Jan Vegter’s work consists of drawings mainly. They are almost exclusively mixed media (a combination of ink, charcoal, tempera, pastel and color pencil) on paper and cardboard of rather grand dimensions. He uses panoramic sizes (45 x 90 cm or 60 x 110 cm) on a regular base. Very often the drawings are images from memory, or rather memory images: they are not mere recollections of occasional events, but ‘translations’ of the emotional impact a certain event had on him. They can be landscapes or village views he perceived during his trips as a salesman, it can be the interior of a French village church observed during Sunday Mass, it can be a self-portrait while walking in a snowy Rotterdam Zoo. These are just a few examples of subjects, or rather symbols one could almost say, deeply connected to his personal biography.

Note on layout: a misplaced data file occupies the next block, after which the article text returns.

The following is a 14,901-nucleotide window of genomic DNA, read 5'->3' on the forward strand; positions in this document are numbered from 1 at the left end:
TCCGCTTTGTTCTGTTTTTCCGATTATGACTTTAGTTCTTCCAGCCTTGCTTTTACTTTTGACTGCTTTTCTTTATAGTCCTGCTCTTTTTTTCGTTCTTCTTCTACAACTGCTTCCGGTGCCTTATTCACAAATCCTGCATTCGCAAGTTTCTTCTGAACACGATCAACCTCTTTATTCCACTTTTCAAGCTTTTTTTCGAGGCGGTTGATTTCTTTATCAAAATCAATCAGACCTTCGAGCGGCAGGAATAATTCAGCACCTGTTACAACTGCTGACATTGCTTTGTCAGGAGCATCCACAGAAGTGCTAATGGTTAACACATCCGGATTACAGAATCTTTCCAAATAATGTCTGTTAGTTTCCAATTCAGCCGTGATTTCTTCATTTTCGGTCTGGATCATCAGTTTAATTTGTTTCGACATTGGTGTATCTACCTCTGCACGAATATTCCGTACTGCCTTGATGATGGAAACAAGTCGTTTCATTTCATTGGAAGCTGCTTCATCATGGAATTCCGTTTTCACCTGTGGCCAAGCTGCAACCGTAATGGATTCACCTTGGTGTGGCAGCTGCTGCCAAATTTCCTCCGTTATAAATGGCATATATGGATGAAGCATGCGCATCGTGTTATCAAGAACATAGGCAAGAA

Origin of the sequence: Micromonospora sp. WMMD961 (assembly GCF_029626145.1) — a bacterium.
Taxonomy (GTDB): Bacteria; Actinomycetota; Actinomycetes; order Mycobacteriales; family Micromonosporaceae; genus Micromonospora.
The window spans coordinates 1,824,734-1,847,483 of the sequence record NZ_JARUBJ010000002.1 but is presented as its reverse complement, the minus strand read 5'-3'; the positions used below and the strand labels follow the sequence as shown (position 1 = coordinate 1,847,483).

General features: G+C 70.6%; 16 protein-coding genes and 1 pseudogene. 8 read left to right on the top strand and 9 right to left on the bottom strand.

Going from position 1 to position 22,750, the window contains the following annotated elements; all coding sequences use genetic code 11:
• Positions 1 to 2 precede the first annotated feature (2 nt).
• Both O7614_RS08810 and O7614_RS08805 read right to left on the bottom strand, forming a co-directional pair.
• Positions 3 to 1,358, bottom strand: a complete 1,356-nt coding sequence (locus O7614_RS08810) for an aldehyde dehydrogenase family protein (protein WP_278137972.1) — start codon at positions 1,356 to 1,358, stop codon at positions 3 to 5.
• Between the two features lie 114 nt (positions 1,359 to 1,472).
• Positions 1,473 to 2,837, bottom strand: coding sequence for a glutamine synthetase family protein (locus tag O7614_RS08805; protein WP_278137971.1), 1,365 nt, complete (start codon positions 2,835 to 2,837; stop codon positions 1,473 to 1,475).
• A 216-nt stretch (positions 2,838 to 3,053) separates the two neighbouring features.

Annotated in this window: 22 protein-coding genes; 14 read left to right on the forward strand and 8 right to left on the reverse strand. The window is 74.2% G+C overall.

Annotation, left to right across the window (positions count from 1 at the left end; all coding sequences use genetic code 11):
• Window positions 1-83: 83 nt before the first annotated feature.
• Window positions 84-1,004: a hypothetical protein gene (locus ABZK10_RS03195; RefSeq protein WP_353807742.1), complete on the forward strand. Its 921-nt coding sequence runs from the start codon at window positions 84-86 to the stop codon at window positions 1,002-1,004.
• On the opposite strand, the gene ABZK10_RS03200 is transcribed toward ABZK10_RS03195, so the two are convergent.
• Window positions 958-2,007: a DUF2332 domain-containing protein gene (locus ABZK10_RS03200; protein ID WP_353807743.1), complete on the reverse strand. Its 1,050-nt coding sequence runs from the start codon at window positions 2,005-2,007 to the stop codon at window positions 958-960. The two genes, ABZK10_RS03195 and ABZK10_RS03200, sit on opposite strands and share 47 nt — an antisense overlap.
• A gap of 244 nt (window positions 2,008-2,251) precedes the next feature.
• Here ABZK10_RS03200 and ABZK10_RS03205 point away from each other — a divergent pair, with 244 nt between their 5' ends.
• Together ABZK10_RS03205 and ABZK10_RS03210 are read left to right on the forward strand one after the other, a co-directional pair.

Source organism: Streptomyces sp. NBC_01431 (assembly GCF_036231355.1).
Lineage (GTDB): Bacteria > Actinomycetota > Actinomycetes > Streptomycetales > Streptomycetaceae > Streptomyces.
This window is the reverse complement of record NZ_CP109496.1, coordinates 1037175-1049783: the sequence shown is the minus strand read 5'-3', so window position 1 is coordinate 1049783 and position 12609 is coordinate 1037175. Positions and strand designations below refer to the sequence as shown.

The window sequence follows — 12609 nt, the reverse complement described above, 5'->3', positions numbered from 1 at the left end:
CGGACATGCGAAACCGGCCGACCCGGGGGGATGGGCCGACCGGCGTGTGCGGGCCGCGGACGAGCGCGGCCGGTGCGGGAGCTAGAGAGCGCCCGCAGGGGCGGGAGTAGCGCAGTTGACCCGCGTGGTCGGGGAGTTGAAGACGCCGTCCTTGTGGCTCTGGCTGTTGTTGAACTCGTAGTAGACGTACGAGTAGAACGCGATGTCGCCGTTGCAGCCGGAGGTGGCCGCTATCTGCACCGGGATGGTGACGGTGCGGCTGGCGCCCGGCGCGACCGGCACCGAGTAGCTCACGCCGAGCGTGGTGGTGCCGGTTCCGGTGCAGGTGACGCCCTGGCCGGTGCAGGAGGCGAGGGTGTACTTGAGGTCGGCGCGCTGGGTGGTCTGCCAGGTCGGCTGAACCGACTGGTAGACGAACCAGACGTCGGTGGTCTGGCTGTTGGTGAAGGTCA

Jan Vegter, model of a Parisian citybus
The intense atmosphere of Jan Vegter´s drawings is the result of a striking sense of detail. Regularly they are suggestive of being meticulous building plans of memorized situations. It comes as no surprise that he made detailed scale models of train stations, railroad tracks, coaches and buses which he then used in his drawings. In his series of memory drawings of World War II there is always a special attention to be traced for means of transport, for stations, trains and tracks, and in general for the motorized materiel, in short for the technical side of war.
Jan Vegter, model of a railwaystation premises